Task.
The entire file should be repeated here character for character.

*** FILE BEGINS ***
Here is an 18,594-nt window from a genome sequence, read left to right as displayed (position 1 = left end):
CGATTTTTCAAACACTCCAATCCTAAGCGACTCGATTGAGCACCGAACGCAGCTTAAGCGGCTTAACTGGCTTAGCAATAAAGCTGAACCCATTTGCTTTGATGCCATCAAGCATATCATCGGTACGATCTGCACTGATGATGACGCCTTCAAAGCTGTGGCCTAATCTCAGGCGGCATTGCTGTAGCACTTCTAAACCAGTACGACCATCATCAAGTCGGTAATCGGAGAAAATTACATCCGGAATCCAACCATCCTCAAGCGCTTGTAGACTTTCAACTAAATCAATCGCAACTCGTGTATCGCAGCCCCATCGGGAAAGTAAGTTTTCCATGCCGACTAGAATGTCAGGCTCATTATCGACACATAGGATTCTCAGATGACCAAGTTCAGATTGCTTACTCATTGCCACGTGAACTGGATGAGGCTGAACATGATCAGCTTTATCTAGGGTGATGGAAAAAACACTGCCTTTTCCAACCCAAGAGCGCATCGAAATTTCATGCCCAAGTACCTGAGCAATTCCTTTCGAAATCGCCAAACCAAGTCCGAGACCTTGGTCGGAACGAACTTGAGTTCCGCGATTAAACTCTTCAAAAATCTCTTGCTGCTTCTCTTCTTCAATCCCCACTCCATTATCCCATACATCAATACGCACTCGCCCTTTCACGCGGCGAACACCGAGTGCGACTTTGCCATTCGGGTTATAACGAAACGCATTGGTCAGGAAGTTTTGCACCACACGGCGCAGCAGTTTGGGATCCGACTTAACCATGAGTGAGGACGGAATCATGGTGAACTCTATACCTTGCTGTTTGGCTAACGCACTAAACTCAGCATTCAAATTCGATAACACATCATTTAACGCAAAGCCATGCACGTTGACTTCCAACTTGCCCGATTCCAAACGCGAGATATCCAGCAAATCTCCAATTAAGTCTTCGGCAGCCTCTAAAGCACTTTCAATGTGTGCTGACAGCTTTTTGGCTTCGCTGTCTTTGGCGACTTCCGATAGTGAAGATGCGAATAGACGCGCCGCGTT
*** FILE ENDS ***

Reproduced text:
Here is an 18,594-nt window from a genome sequence, read left to right as displayed (position 1 = left end):
CGATTTTTCAAACACTCCAATCCTAAGCGACTCGATTGAGCACCGAACGCAGCTTAAGCGGCTTAACTGGCTTAGCAATAAAGCTGAACCCATTTGCTTTGATGCCATCAAGCATATCATCGGTACGATCTGCACTGATGATGACGCCTTCAAAGCTGTGGCCTAATCTCAGGCGGCATTGCTGTAGCACTTCTAAACCAGTACGACCATCATCAAGTCGGTAATCGGAGAAAATTACATCCGGAATCCAACCATCCTCAAGCGCTTGTAGACTTTCAACTAAATCAATCGCAACTCGTGTATCGCAGCCCCATCGGGAAAGTAAGTTTTCCATGCCGACTAGAATGTCAGGCTCATTATCGACACATAGGATTCTCAGATGACCAAGTTCAGATTGCTTACTCATTGCCACGTGAACTGGATGAGGCTGAACATGATCAGCTTTATCTAGGGTGATGGAAAAAACACTGCCTTTTCCAACCCAAGAGCGCATCGAAATTTCATGCCCAAGTACCTGAGCAATTCCTTTCGAAATCGCCAAACCAAGTCCGAGACCTTGGTCGGAACGAACTTGAGTTCCGCGATTAAACTCTTCAAAAATCTCTTGCTGCTTCTCTTCTTCAATCCCCACTCCATTATCCCATACATCAATACGCACTCGCCCTTTCACGCGGCGAACACCGAGTGCGACTTTGCCATTCGGGTTATAACGAAACGCATTGGTCAGGAAGTTTTGCACCACACGGCGCAGCAGTTTGGGATCCGACTTAACCATGAGTGAGGACGGAATCATGGTGAACTCTATACCTTGCTGTTTGGCTAACGCACTAAACTCAGCATTCAAATTCGATAACACATCATTTAACGCAAAGCCATGCACGTTGACTTCCAACTTGCCCGATTCCAAACGCGAGATATCCAGCAAATCTCCAATTAAGTCTTCGGCAGCCTCTAAAGCACTTTCAATGTGTGCTGACAGCTTTTTGGCTTCGCTGTCTTTGGCGACTTCCGATAGTGAAGATGCGAATAGACGCGCCGCGTT